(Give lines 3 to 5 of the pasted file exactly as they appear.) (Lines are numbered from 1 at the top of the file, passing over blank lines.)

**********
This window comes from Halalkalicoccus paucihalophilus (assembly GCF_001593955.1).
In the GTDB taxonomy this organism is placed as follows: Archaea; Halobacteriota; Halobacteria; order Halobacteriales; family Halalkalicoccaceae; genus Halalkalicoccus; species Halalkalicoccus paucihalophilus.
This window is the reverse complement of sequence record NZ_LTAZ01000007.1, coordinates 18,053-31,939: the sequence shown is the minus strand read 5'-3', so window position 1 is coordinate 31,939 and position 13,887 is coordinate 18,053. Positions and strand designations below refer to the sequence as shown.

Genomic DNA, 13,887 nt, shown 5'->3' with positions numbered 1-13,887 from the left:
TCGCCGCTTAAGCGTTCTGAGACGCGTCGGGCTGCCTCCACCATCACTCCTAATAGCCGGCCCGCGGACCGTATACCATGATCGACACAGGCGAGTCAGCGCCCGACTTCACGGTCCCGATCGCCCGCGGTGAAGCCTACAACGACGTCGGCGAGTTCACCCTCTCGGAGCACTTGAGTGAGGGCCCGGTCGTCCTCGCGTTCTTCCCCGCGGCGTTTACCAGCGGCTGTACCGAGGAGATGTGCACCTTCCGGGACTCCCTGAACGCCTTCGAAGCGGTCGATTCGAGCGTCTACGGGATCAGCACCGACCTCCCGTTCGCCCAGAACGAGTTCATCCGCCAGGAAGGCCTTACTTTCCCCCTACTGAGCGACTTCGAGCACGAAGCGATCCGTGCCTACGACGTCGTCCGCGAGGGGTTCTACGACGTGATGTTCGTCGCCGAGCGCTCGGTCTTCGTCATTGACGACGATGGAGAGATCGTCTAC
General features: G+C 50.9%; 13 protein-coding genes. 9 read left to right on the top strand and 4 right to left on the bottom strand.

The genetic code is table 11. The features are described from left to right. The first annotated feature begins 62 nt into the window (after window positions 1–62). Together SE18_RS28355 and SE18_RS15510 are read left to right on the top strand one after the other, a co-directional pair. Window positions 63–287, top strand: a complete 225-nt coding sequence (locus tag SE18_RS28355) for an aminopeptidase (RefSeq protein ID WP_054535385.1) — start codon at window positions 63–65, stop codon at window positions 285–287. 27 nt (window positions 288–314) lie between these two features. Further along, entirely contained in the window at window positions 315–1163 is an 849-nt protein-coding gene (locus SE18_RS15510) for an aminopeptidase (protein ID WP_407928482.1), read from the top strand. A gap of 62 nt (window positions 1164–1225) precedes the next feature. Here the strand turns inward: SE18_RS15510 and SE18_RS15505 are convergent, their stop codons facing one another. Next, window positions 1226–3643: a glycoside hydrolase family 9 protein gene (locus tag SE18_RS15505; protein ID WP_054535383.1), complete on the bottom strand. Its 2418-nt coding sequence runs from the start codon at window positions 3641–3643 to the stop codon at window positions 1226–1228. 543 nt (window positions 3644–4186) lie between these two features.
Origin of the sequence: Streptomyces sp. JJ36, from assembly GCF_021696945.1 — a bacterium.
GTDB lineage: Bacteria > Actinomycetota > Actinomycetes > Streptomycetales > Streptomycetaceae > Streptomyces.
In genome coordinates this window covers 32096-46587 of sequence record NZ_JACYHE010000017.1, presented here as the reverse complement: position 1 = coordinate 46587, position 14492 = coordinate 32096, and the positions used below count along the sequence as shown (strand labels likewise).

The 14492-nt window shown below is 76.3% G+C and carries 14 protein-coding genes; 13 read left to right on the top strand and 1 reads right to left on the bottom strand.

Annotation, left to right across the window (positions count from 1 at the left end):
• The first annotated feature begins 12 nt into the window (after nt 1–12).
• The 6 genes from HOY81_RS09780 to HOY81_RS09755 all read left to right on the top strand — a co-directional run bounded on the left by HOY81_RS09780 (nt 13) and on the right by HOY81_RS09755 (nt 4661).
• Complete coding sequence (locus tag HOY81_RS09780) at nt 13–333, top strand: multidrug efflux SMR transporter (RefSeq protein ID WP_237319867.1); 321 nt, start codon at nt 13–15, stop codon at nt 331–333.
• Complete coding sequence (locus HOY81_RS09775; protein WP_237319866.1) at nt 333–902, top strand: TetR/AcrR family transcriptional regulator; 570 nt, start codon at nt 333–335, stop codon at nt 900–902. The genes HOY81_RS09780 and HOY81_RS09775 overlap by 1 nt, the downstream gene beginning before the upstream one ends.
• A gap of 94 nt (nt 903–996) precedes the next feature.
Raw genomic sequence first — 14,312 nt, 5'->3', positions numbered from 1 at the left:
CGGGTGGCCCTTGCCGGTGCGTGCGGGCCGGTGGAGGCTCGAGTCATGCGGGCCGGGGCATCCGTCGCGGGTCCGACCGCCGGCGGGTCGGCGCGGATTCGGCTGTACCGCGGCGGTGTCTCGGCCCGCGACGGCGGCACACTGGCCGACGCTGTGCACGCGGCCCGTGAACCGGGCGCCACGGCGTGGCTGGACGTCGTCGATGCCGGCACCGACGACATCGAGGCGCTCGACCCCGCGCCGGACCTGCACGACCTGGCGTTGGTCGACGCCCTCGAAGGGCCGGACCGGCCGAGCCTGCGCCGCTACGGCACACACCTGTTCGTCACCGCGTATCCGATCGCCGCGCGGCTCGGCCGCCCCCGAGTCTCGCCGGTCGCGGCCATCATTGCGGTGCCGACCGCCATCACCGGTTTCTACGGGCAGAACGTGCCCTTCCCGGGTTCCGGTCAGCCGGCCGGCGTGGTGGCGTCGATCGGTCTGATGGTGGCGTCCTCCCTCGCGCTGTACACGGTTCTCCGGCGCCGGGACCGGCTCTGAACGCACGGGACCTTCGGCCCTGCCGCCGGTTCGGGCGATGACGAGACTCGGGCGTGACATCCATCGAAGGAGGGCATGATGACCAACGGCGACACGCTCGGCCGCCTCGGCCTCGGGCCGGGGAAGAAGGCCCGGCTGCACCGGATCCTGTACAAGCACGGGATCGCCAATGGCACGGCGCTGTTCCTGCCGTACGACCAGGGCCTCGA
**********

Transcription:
This window is the reverse complement of sequence record NZ_LTAZ01000007.1, coordinates 18,053-31,939: the sequence shown is the minus strand read 5'-3', so window position 1 is coordinate 31,939 and position 13,887 is coordinate 18,053. Positions and strand designations below refer to the sequence as shown.

Genomic DNA, 13,887 nt, shown 5'->3' with positions numbered 1-13,887 from the left:
TCGCCGCTTAAGCGTTCTGAGACGCGTCGGGCTGCCTCCACCATCACTCCTAATAGCCGGCCCGCGGACCGTATACCATGATCGACACAGGCGAGTCAGCGCCCGACTTCACGGTCCCGATCGCCCGCGGTGAAGCCTACAACGACGTCGGCGAGTTCACCCTCTCGGAGCACTTGAGTGAGGGCCCGGTCGTCCTCGCGTTCTTCCCCGCGGCGTTTACCAGCGGCTGTACCGAGGAGATGTGCACCTTCCGGGACTCCCTGAACGCCTTCGAAGCGGTCGATTCGAGCGTCTACGGGATCAGCACCGACCTCCCGTTCGCCCAGAACGAGTTCATCCGCCAGGAAGGCCTTACTTTCCCCCTACTGAGCGACTTCGAGCACGAAGCGATCCGTGCCTACGACGTCGTCCGCGAGGGGTTCTACGACGTGATGTTCGTCGCCGAGCGCTCGGTCTTCGTCATTGACGACGATGGAGAGATCGTCTAC